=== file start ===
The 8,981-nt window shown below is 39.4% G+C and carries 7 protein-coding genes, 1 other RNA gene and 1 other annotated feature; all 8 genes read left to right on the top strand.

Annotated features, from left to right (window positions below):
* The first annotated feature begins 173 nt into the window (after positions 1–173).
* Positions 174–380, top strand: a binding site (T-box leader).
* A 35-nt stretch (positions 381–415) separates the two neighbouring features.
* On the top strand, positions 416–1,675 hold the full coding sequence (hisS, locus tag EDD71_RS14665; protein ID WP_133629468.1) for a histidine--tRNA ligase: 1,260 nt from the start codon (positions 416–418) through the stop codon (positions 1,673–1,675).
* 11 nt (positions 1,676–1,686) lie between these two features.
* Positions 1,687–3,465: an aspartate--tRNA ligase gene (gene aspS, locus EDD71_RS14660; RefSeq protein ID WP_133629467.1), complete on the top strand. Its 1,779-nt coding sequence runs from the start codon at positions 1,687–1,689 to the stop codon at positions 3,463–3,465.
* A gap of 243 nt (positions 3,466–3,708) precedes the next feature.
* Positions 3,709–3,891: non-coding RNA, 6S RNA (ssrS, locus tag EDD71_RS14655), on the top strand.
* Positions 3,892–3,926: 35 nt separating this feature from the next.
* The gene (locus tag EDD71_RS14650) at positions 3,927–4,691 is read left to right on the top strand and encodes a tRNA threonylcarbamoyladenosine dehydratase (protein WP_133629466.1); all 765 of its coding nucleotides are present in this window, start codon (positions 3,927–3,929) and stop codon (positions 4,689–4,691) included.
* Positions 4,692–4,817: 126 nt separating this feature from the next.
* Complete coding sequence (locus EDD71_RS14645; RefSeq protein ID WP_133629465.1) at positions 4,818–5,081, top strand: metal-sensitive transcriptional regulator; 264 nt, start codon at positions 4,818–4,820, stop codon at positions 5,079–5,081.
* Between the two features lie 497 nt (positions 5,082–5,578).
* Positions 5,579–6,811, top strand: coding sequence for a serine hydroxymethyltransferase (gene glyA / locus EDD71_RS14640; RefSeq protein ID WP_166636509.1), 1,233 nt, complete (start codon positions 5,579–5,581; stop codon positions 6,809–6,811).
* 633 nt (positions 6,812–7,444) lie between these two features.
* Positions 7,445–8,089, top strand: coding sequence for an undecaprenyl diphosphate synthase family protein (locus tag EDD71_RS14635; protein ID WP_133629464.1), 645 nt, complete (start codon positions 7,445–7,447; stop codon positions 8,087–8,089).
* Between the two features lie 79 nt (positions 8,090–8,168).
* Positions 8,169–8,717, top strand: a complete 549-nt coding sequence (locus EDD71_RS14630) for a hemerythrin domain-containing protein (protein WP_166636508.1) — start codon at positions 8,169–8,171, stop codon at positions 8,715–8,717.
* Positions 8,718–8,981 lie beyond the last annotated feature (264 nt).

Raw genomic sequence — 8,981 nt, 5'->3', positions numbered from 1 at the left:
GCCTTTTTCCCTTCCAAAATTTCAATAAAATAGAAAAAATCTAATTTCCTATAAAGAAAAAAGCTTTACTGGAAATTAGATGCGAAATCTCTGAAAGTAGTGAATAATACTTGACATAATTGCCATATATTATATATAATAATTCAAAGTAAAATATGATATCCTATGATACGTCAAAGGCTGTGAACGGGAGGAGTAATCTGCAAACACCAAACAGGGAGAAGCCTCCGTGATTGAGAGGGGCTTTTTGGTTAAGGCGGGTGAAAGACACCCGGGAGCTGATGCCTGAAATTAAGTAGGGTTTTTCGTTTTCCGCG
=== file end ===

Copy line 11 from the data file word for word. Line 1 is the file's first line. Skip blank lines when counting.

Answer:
* Positions 3,892–3,926: 35 nt separating this feature from the next.